Demand increases for eco-fashion




Credit: iStockphoto

- Advertisement -

PARIS: Green-friendly fabrics may be expensive, but increasing consumer demand for the environmentally correct is now forcing Asia's textile giants to go the extra mile to produce clean cloth.

In a sign of the times, at Paris' twice-yearly Texworld textile trade fair this week, around 60 of the 660 firms exhibiting from around the world flew the green flag, a sharp increase on previous sessions, organisers said.

In China, Bangladesh and India, the world's top textile producers, as well as in Pakistan, South Korea and Taiwan, natural fibres, organic yarns, fair trade practices and clean processing are creeping into an industry often chided for polluting soils, wasting water and employing child labour.

"We will be starting organic and fair trade by next year," said Sajedur Rahman Talukder, a marketing manager for Bangladesh's biggest textile-maker, Norman Group of Industries, whose tens of thousands of workers supply western firms such as Ikea.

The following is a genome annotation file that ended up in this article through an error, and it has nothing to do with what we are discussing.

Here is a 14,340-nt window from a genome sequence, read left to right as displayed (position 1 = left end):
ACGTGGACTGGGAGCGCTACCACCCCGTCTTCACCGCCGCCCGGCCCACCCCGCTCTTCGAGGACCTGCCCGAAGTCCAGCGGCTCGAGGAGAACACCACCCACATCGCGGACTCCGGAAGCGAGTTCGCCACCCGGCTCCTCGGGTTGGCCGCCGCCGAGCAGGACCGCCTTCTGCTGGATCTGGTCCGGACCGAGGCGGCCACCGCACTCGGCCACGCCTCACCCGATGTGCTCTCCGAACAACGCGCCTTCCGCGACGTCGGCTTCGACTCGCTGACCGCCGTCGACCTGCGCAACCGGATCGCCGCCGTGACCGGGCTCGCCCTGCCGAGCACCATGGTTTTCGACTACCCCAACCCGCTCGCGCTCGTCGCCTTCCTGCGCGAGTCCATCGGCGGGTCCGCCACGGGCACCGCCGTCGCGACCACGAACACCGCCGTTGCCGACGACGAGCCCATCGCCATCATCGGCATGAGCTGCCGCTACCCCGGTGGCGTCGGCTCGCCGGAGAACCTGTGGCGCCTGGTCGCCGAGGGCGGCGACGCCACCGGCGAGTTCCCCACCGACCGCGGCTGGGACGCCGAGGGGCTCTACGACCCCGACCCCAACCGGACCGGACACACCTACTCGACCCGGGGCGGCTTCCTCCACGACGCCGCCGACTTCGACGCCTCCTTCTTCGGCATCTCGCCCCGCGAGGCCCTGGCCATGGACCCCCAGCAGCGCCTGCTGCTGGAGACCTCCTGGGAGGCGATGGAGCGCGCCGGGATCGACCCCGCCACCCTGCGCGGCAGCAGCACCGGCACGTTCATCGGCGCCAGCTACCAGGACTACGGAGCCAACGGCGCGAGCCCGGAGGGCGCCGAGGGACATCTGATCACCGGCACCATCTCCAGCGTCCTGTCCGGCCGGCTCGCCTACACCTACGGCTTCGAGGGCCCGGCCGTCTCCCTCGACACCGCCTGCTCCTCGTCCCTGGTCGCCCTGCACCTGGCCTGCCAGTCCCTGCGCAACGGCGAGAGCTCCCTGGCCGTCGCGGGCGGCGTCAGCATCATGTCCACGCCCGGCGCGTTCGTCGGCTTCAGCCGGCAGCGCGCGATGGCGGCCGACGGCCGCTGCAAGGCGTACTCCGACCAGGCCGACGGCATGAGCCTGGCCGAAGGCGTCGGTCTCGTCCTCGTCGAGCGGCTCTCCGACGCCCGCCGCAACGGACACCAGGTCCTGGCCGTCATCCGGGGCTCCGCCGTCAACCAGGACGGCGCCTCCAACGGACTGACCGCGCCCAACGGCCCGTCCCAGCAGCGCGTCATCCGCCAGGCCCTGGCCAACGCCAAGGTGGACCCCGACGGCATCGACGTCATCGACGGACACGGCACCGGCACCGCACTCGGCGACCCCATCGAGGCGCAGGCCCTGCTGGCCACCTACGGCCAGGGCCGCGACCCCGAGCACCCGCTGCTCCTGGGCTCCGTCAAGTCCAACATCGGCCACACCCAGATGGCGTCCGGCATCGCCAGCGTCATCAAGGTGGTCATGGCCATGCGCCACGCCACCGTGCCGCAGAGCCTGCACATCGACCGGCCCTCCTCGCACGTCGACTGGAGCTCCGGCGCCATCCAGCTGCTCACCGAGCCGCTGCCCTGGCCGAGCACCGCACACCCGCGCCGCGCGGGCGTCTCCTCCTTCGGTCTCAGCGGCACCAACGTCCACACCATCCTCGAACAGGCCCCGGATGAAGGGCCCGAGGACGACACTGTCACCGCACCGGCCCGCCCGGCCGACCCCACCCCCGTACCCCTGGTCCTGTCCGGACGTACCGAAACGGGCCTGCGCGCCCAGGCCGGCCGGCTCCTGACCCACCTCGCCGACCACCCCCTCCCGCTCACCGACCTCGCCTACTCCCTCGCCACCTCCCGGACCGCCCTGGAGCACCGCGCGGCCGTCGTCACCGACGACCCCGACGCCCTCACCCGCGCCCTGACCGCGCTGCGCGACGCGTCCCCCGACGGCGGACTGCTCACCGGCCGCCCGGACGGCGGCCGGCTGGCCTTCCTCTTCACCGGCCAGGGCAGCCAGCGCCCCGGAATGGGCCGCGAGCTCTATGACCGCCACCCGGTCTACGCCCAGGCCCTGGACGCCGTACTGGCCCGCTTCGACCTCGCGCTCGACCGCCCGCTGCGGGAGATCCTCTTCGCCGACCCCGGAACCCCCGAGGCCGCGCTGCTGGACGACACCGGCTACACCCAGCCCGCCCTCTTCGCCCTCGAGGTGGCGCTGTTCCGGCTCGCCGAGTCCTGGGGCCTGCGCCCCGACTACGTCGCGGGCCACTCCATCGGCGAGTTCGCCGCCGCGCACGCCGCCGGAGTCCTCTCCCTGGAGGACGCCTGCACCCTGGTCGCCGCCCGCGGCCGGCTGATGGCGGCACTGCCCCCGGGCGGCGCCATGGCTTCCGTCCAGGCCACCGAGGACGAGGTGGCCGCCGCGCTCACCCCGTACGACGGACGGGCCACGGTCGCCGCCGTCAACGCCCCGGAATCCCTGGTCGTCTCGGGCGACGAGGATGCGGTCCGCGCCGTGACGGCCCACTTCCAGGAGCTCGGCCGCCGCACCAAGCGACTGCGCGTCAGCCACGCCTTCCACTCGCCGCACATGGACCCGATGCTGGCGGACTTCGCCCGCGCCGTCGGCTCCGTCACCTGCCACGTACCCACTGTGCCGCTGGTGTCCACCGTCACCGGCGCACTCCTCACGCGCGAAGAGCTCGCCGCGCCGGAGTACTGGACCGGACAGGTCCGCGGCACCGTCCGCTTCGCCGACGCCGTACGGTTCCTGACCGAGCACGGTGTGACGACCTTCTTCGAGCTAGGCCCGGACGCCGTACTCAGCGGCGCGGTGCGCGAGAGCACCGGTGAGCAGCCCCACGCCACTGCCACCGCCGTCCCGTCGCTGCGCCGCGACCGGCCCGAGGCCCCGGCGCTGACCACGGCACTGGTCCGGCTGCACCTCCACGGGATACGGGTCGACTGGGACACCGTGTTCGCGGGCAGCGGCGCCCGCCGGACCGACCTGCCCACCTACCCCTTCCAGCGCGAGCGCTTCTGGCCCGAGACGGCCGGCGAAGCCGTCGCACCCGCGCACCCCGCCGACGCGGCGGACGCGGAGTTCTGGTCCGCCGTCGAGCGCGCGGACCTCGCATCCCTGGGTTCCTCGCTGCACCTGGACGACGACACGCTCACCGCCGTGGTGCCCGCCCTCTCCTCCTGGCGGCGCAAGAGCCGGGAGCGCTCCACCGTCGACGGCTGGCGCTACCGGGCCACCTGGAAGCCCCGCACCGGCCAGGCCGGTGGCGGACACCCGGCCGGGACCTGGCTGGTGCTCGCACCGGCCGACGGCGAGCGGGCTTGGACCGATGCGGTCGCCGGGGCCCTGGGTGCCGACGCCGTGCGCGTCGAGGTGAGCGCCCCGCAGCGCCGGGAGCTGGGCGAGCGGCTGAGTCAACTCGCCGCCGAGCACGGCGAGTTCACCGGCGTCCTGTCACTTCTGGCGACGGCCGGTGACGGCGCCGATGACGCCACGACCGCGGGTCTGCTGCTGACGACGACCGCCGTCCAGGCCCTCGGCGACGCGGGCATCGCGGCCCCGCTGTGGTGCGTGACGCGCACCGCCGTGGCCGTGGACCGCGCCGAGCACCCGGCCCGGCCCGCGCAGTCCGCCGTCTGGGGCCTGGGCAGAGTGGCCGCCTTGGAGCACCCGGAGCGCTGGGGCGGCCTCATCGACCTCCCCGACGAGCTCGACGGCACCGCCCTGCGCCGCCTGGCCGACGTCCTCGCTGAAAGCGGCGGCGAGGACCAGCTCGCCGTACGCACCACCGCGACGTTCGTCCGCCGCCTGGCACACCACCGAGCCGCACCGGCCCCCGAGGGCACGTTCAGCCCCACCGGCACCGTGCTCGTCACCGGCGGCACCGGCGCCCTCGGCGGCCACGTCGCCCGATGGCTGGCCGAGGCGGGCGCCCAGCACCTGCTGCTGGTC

"It is a market demand."

Eco-friendly fabrics, added South Korean firm Ludia, might currently be a niche product around 15 percent more expensive than run-of-the-mill textile, "but in two or three years the consumers will pay the difference."

"Eco-friendly is our key item, the market has changed," said a company manager.

2009 is being branded UN "International Year of Matural Fibres" to give a shot in the arm to the 40-billion-euro global annual business in cotton, linen, sisal, hemp, alpaca, jute, wool, angora, cashmere, and the like ... much of it grown by small farmers in poor nations.

"Some 30 million tonnes of natural fibres are produced annually," 25 million of them cotton, the UN's food and agricultural agency FAO said last month. "Since the 1960s, the use of synthetic fibres has increased and natural fibres have lost a lot of their market share."

Single page view